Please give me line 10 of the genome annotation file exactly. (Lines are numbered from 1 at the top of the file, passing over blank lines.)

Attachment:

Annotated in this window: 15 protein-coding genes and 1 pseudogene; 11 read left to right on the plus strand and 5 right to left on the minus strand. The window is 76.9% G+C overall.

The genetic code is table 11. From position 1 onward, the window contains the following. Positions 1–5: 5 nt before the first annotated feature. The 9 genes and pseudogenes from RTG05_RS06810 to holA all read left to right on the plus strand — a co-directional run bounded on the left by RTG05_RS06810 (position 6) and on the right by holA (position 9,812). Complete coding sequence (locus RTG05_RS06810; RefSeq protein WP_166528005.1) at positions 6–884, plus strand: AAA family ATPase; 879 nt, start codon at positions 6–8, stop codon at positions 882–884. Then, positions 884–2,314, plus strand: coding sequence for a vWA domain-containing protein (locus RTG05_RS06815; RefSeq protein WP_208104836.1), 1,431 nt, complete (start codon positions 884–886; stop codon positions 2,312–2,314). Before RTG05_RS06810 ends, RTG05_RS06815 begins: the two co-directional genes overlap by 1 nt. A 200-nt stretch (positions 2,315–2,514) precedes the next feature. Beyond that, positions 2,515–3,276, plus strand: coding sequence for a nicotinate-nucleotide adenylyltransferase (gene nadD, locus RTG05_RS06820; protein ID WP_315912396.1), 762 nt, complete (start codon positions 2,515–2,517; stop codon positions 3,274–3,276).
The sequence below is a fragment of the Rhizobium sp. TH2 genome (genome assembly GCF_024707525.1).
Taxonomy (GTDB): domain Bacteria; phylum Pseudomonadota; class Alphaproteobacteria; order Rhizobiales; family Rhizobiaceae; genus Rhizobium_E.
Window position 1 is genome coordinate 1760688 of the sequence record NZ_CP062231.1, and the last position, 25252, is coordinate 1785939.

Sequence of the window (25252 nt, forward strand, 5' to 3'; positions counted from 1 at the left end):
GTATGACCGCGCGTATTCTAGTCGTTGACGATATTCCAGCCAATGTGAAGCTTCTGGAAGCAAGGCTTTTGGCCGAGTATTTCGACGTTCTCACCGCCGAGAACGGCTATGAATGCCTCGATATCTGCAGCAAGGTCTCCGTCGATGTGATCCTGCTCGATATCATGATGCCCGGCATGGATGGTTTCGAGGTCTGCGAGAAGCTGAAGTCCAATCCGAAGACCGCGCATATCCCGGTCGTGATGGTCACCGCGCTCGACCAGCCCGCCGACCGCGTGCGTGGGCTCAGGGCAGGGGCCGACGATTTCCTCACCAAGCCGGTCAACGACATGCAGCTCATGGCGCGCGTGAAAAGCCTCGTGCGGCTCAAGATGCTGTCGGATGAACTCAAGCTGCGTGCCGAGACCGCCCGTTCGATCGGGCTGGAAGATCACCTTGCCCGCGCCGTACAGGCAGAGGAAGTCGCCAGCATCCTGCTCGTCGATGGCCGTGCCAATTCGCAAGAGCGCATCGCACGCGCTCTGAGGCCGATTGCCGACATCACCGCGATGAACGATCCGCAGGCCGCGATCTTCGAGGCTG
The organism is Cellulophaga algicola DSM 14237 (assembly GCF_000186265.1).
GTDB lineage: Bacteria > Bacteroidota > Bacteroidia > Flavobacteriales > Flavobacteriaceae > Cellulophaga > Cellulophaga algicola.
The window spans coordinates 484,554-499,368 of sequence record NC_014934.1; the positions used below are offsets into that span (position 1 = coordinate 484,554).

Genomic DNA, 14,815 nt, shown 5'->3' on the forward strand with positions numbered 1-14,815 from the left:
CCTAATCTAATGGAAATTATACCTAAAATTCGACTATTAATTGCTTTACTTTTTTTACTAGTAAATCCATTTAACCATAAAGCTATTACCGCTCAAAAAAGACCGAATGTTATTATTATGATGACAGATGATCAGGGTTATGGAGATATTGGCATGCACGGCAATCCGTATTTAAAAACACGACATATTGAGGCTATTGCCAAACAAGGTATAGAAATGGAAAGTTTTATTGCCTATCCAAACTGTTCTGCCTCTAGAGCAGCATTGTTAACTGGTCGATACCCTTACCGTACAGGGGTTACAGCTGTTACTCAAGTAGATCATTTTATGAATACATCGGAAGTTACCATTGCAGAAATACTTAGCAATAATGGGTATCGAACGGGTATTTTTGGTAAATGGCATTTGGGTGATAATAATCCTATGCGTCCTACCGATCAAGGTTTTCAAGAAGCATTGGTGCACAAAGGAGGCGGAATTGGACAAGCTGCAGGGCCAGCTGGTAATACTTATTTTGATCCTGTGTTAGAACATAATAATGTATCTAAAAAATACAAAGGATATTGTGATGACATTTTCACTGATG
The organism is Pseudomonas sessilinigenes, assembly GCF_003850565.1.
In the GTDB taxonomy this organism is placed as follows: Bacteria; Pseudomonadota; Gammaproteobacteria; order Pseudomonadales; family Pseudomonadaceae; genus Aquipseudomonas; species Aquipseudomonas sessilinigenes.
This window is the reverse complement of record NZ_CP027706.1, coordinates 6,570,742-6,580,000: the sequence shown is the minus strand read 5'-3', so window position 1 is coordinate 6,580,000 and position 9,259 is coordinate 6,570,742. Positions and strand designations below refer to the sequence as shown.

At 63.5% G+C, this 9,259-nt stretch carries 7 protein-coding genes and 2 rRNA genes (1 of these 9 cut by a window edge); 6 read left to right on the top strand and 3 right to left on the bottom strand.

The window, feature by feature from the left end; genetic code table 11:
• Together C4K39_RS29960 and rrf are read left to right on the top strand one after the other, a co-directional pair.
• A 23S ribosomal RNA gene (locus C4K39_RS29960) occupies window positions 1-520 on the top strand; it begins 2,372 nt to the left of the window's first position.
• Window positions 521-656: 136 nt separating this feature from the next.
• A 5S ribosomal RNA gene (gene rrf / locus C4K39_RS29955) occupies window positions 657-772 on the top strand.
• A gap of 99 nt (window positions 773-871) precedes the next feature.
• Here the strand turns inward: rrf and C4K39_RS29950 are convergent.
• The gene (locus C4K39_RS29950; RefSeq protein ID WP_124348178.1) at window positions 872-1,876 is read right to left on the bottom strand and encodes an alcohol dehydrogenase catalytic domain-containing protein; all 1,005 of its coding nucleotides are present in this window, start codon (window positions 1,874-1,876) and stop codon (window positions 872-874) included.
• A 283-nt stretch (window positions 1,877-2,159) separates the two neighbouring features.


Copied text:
The window spans coordinates 484,554-499,368 of sequence record NC_014934.1; the positions used below are offsets into that span (position 1 = coordinate 484,554).